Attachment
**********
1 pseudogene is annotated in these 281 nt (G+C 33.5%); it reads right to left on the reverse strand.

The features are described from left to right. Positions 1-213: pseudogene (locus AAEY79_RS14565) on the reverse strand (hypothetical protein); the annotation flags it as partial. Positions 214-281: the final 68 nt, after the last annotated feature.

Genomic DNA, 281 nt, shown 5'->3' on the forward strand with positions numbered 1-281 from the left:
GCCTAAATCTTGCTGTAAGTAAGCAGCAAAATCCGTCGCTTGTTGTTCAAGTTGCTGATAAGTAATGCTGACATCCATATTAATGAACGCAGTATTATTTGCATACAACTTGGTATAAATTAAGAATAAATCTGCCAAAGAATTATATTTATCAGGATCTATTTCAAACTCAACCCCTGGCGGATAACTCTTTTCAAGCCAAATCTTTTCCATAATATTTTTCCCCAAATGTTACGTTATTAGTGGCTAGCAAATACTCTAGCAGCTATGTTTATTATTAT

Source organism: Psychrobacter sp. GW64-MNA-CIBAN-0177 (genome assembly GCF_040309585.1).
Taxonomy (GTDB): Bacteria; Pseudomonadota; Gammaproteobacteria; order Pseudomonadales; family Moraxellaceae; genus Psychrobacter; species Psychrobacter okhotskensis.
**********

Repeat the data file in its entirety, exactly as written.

1 pseudogene is annotated in these 281 nt (G+C 33.5%); it reads right to left on the reverse strand.

The features are described from left to right. Positions 1-213: pseudogene (locus AAEY79_RS14565) on the reverse strand (hypothetical protein); the annotation flags it as partial. Positions 214-281: the final 68 nt, after the last annotated feature.

Genomic DNA, 281 nt, shown 5'->3' on the forward strand with positions numbered 1-281 from the left:
GCCTAAATCTTGCTGTAAGTAAGCAGCAAAATCCGTCGCTTGTTGTTCAAGTTGCTGATAAGTAATGCTGACATCCATATTAATGAACGCAGTATTATTTGCATACAACTTGGTATAAATTAAGAATAAATCTGCCAAAGAATTATATTTATCAGGATCTATTTCAAACTCAACCCCTGGCGGATAACTCTTTTCAAGCCAAATCTTTTCCATAATATTTTTCCCCAAATGTTACGTTATTAGTGGCTAGCAAATACTCTAGCAGCTATGTTTATTATTAT

Source organism: Psychrobacter sp. GW64-MNA-CIBAN-0177 (genome assembly GCF_040309585.1).
Taxonomy (GTDB): Bacteria; Pseudomonadota; Gammaproteobacteria; order Pseudomonadales; family Moraxellaceae; genus Psychrobacter; species Psychrobacter okhotskensis.